Spain, 1922. A spot overflowing with new thoughts – scholarly, imaginative and political. Three youthful companions meet at college – Luis Buñuel, bound to turn into a notable movie producer; Salvador Dalí, who might get one of the world’s most noteworthy painters; and Federico García Lorca, an artist who delighted in restricted accomplishment in his lifetime yet has come to be recognized as one of the nation’s most significant essayists and a key pundit of totalitarianism. The kinships that structure are exceptional, the environment electric. Be that as it may, the enthusiastic scholarly association among Federico and Salvador continuously overflows into something different, leaving Luis sidelined and unpleasant, and compromising obliteration even in its excellent beginnings.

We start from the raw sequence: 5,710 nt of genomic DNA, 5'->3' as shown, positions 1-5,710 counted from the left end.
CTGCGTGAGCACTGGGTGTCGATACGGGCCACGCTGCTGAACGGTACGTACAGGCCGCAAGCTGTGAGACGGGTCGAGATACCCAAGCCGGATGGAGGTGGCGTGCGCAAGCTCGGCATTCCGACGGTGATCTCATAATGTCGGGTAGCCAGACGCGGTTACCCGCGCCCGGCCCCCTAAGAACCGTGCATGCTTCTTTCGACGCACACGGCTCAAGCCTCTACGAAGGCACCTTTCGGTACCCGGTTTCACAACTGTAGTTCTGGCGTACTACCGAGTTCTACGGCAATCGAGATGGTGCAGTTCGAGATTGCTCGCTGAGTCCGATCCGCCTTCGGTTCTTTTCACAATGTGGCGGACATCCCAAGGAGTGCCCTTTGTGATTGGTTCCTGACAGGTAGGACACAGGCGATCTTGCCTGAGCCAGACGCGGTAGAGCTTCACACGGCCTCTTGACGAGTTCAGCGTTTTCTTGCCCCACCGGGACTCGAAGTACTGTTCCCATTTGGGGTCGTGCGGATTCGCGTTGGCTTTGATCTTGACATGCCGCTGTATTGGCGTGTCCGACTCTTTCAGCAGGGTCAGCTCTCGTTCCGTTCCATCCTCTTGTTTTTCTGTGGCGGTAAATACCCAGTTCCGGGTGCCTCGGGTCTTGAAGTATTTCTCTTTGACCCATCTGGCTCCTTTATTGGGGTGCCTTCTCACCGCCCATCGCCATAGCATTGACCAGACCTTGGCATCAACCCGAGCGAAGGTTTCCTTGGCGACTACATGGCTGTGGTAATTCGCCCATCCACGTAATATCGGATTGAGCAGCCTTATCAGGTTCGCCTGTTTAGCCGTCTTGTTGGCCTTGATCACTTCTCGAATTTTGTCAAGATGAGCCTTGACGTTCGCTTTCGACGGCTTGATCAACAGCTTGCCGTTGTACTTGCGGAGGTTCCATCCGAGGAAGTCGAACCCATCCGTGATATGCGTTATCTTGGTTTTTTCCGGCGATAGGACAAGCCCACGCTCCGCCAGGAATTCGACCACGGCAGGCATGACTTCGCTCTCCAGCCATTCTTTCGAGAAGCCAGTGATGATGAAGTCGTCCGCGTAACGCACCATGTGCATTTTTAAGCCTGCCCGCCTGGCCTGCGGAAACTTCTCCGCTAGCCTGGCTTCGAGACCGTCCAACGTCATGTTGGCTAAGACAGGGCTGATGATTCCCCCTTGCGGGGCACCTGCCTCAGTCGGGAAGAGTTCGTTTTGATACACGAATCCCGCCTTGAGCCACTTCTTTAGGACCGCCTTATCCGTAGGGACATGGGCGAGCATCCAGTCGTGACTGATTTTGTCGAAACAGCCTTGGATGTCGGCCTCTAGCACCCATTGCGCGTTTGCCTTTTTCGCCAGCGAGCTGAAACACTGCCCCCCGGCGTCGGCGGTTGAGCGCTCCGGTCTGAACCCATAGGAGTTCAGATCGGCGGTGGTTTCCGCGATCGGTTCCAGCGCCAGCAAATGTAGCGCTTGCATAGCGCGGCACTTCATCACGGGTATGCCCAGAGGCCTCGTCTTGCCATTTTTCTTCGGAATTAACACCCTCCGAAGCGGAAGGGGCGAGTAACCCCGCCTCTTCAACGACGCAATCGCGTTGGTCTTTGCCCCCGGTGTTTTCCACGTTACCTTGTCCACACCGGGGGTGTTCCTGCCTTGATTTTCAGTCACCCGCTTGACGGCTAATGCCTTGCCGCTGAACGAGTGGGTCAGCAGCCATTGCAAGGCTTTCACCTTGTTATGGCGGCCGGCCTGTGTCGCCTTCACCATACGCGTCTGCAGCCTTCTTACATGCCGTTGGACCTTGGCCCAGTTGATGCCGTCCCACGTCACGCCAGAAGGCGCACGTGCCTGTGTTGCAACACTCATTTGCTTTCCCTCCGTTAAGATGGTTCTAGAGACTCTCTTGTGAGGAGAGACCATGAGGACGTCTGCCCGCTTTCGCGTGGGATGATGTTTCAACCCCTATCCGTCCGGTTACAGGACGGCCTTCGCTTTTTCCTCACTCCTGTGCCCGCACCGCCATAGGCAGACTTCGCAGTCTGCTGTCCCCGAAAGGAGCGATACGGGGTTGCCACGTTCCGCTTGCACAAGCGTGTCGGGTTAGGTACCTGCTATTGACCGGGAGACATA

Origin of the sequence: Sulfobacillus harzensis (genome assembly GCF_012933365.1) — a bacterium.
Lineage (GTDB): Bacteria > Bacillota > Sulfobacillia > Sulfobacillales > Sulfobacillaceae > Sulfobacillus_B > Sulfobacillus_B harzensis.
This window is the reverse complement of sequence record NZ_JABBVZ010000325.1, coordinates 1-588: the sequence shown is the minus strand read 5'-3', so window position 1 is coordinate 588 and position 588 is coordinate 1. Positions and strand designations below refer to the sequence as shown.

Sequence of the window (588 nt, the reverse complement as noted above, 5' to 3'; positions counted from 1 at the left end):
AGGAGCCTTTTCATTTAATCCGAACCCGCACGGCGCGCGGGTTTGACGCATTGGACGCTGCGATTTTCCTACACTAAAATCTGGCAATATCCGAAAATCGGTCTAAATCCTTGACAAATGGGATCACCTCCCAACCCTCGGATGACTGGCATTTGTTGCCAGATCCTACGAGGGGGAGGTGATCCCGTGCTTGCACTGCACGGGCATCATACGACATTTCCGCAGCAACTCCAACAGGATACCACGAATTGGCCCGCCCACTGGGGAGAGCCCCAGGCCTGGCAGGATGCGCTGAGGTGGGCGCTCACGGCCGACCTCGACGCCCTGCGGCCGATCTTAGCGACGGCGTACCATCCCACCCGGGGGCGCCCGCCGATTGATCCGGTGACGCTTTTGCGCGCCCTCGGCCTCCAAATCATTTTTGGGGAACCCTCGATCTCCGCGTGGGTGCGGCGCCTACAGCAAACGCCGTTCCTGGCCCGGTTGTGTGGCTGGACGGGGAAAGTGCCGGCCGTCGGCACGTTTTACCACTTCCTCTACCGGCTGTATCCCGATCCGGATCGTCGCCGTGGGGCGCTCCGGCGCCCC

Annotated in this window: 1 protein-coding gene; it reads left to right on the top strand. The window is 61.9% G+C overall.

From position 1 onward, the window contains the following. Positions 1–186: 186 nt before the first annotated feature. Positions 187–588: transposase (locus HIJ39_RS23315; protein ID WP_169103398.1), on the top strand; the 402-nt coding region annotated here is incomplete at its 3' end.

Regardless of whether anything could possibly do occur between the craftsman and the artist stays hostile. Dalí himself prevented it for most from claiming his life, yet proceeded to state, rather questionably, “furthermore, it hurt”. This was surely not a period when gay individuals felt they had numerous alternatives or when gay sentiments were anything but difficult to admit to, particularly for someone like Dalí, who wound up very fulfilled in his various issues with ladies. Be that as it may, García Lorca’s fixation on the craftsman is all around perceived, and it is taken care of thoughtfully here; all things considered, it couldn’t have been anything but difficult to be infatuated with a man nearly as well known for his narrow-mindedness as he was for his artistic creations.